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Friday, September 17, 2010

Data deficits emerge, and a step up for Gov 2.0

Peter Martin in the Sydney Morning Herald reports that the chairman of the Council of Australian Government's Reform Council, appointed to push state governments to improve their hospitals, schools and disability services, says he is in the dark for much of the time and can't get the information he needs.
''Of the nine national health-care benchmarks, data is not available to measure three,'' he said. ''We can't report on indicators related to the quality and safety of hospital care and we can't measure progress against the agreed benchmark of reducing type-2 diabetes. Hospitals data is routinely one year late...''Our data on disability comes from an ABS survey conducted once every six years. Our report released this year relied on data from 2003. We are unable to measure progress.'' While the council is required to monitor the proportion of young people who have obtained a year 12 or equivalent qualification in each state, it is forced to rely on an annual Bureau of Statistics field survey. ''It's a survey of 20- to 24-year-olds, and there's a time lag. For our 2010 report we used data from the 2008 survey based on answers to questions from people who completed year 12 between three and seven years ago,'' he said.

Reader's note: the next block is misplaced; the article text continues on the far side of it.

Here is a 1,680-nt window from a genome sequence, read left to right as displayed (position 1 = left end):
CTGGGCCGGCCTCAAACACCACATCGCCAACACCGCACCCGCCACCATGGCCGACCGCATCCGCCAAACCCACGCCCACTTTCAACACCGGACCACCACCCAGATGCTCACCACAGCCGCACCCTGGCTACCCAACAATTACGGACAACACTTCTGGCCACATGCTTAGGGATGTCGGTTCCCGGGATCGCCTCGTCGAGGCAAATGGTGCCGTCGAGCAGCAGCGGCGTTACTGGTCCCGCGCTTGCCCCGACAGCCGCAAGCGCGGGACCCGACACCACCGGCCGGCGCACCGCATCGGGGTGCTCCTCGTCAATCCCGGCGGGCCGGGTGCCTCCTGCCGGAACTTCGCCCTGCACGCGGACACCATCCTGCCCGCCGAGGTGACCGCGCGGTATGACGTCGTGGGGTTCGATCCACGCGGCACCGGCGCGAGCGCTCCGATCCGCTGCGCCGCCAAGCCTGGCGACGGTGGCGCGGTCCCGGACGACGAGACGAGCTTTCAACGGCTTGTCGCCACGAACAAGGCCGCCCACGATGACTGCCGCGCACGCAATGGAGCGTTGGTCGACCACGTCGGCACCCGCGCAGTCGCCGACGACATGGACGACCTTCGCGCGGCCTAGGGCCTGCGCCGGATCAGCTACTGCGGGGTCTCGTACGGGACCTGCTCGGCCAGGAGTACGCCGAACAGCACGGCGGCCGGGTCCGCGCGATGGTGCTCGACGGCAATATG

Once decisions are taken about the need for data, collection takes time and money, so there may be an explanation that it's still early days in some jurisdictions, particularly if the goal posts have shifted. But it never ceases to amaze that we haven't been measuring performance in many areas against policy and program goals and objectives.

In Canberra AGIMO announced a Gov 2.0 Steering Group, appointed "to provide leadership and oversight in implementing the Government 2.0 agenda," and posted a status report on the Gov 2.0 work plan that includes an impressive range of activity including raising awareness at COAG, and encouraging publication of data sets already held but not published to date by Commonwealth agencies.

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